An unusual giant serpiginous lesion of secondary syphilis
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Syphilis is a worldwide sexually transmitted infection caused by Treponema pallidum subspecies pallidum. Its association with other STIs, including HIV, demands early diagnosis and immediate treatment of patients. We herein report an unusual serpiginous form of secondary syphilis.

Keywords: HIV, Sexually transmitted diseases, Syphilis

A 35-year-old man presented to the dermatology department with massive asymptomatic palmoplantar lesions. He did not experience weight loss or impaired general condition. Clinical examination revealed the presence of significant serpiginous palmoplantar erosions as well as lingual and genital erosions (Figure 1). Oral lesions were moderately painful. The patient had condomless homosexual intercourse six months earlier. Treponema pallidum hemagglutination (TPHA) and Venereal Disease Research Laboratory (VDRL) tests were both positive. He underwent screening for other sexually transmitted infections, including hepatitis B and C viruses and HIV serology tests; all the tests were negative. He received one dose of intramuscular penicillin G benzathine.


Figure 1

A giant serpiginous plantar syphilid

Following a phase of significant decrease in the incidence of syphilis during the second half of the 20th century, an upsurge in cases has been observed since the early 2000s, especially among men who have sex with men.1

Secondary syphilis (“the great imitator”) is a multifaceted disease characterized by a multistage evolution involving a total of three clinical stages.

The classic form of secondary syphilis, corresponding to the systemic passage of Treponema pallidum, is characterized at onset by the appearance of localized or diffuse pink-to-brown papules. Subsequently, disseminated papulosquamous lesions of typically very small size appear. Palmoplantar involvement is frequent. Oral lesions are characteristically well-delineated, erythematous, erosive and painless. Our patient presented with an atypical cutaneo-mucous form, desquamative serpiginous palmoplantar lesions of large size, as well as oral pemphigus-like involvement causing moderate pain.

The clinical spectrum of syphilis is characterized by its astonishing diversity and the frequent occurrence of atypical clinical presentations, which are seen in 30 percent of infected patients.2 Many clinical manifestations have already been reported, such as annular, nodular, noduloulcerative, (lues maligna), pustular, acneiform, framboesiform, corymbose, photosensitive systemic lupus erythematosus (SLE)-like, leukoderma, pityriasis lichenoides-like and chancriform morphologic patterns.3,4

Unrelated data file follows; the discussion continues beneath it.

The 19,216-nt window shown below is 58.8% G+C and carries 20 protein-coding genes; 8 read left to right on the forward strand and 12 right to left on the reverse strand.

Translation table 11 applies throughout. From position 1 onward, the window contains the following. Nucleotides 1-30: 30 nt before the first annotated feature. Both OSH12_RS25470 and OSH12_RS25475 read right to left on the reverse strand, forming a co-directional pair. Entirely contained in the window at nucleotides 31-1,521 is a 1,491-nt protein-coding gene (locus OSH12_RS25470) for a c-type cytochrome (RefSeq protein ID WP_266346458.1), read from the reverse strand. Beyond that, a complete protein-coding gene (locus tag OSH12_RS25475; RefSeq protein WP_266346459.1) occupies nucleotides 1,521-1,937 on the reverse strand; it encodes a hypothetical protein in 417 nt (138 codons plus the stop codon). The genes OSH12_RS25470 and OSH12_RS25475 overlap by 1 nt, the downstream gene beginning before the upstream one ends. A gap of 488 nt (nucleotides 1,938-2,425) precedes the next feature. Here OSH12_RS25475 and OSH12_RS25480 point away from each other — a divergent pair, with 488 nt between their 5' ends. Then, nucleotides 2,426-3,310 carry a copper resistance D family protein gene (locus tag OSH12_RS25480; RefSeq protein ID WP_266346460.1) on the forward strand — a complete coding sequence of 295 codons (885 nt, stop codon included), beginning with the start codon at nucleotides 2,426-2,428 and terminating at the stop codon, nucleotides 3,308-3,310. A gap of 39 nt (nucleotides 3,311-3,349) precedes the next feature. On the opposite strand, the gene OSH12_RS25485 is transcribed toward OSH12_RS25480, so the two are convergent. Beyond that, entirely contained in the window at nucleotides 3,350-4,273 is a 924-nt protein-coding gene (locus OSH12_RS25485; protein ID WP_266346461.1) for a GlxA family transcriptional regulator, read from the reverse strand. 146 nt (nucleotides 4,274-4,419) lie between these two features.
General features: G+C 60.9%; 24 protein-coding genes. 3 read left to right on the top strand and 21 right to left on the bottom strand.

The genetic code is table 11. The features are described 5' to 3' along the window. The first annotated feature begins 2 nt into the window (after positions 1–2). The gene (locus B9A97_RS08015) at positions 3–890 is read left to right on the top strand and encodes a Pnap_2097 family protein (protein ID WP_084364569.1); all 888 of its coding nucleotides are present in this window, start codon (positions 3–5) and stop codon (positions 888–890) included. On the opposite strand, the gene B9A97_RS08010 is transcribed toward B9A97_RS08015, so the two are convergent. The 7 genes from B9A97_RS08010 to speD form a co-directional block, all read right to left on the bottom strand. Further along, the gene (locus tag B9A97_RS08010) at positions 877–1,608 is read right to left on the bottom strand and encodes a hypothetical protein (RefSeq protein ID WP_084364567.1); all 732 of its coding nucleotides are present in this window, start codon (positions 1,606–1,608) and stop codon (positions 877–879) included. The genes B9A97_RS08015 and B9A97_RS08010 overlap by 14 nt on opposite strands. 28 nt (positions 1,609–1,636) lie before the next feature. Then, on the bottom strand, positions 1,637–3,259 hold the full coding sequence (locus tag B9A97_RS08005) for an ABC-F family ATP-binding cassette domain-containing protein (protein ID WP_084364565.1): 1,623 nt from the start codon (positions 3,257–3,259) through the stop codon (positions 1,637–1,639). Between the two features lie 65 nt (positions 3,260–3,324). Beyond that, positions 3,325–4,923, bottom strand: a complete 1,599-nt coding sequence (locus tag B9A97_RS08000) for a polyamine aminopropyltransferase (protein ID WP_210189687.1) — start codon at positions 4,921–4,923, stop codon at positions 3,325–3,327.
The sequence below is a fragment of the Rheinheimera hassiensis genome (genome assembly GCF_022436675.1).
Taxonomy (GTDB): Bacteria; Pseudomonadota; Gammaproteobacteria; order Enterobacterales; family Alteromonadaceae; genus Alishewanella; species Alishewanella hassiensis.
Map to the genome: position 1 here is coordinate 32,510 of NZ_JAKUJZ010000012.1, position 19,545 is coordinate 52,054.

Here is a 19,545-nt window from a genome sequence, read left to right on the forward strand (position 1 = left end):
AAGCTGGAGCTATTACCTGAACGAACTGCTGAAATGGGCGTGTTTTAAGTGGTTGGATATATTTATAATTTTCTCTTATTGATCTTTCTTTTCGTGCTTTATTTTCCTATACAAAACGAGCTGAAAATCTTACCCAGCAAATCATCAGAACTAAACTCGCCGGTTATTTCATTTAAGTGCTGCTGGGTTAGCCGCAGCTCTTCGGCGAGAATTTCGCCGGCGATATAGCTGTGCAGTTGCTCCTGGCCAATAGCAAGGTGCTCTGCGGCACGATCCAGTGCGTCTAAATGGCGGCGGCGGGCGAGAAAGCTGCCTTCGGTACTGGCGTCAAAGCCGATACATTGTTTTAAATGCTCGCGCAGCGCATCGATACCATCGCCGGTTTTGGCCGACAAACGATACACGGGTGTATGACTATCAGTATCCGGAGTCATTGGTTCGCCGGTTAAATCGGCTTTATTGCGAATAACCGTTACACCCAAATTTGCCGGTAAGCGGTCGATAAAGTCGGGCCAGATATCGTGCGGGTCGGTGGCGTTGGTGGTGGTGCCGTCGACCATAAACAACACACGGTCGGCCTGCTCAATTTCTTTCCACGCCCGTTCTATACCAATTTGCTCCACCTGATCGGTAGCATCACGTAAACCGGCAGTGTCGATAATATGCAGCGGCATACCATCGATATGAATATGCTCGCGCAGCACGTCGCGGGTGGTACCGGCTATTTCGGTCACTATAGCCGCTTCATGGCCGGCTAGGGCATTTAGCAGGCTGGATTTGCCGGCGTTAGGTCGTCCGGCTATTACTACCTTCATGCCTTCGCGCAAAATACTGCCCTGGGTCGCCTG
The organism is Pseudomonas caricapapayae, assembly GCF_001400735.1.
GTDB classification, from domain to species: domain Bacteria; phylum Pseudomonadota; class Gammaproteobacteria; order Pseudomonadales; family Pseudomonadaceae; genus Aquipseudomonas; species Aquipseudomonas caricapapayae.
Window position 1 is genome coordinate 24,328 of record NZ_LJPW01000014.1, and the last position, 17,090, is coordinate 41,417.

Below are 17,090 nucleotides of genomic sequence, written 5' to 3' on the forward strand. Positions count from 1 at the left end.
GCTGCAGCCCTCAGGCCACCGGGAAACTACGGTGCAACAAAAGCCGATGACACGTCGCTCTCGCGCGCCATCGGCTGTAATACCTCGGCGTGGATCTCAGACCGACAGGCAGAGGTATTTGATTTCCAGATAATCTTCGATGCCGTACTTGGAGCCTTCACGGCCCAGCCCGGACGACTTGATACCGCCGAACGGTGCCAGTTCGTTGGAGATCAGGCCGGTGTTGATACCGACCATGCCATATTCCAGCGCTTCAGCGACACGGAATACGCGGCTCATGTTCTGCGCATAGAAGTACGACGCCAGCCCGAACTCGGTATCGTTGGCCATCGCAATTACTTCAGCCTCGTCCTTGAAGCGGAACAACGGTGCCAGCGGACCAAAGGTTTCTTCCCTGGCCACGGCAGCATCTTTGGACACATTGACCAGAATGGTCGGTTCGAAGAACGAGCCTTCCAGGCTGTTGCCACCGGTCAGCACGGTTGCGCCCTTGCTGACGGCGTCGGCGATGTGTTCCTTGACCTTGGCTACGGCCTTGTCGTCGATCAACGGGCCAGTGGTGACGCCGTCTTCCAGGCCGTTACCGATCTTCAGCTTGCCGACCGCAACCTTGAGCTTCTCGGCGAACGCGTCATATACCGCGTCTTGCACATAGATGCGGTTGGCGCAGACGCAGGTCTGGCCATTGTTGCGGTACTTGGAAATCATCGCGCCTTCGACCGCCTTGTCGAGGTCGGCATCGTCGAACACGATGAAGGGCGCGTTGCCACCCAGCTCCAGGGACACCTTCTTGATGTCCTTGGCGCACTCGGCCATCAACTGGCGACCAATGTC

Histologic findings are variable. Thus, when a mucous or cutaneous sample is taken, an immunohistochemistry test using an anti-T. pallidum antibody should be performed in combination with standard histologic stains in order to make the diagnosis.2,3

Here, we report an atypical serpiginous form of syphilis revealed by palmoplantar lesions. We believe that it is crucial to consider a diagnosis of syphilis in any unusual dermatosis presentation with predominant palmoplantar affection.

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*Work conducted at the Dermatology Department, Centre Hospitalier et Universitaire Angers, France

Financial Support: None.

Conflict of Interest: None.

Contributed by


ORCID 0000-0003-2752-5766

Approval of the final version of the manuscript; Elaboration and writing of the manuscript; Obtaining, analyzing and interpreting the data; Intellectual participation in propaedeutic and/or therapeutic conduct of cases studied; Critical review of the literature; Critical review of the manuscript

Rida El Ayoubi

ORCID 0000-0001-7074-6009

Approval of the final version of the manuscript; Intellectual participation in propaedeutic and/or therapeutic conduct of cases studied; Critical review of the literature

Christian Le Clec’h

ORCID 0000-0002-8509-3642

Approval of the final version of the manuscript; Effective participation in research orientation; Intellectual participation in propaedeutic and/or therapeutic conduct of cases studied

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  1. Taylor MM, Aynalem G, Olea LM, He P, Smith LV, Kerndt PR. A consequence of the syphilis epidemic among men who have sex with men (MSM) neurosyphilis in Los Angeles, 2001-2004. Sex Transm Dis. 2008;35:430–434. [PMC free article][PubMed] [Google Scholar]
  2. Balagula Y, Mattei PL, Wisco OJ, Erdag G, Chien AL. The great imitator revisited: the spectrum of atypical cutaneous manifestations of secondary syphilis. Int J Dermatol. 2014;53:1434–1441. [PubMed] [Google Scholar]
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  4. Lee EH, Lee JH, Kim DH, Yoon MS, Lee SE. Solitary framboesiform syphilid on the scalp. J Dermatol. 2012;39:568–569. [PubMed] [Google Scholar]

Articles from Anais Brasileiros de Dermatologia are provided here courtesy of Sociedade Brasileira de Dermatologia

Treponema pallidum

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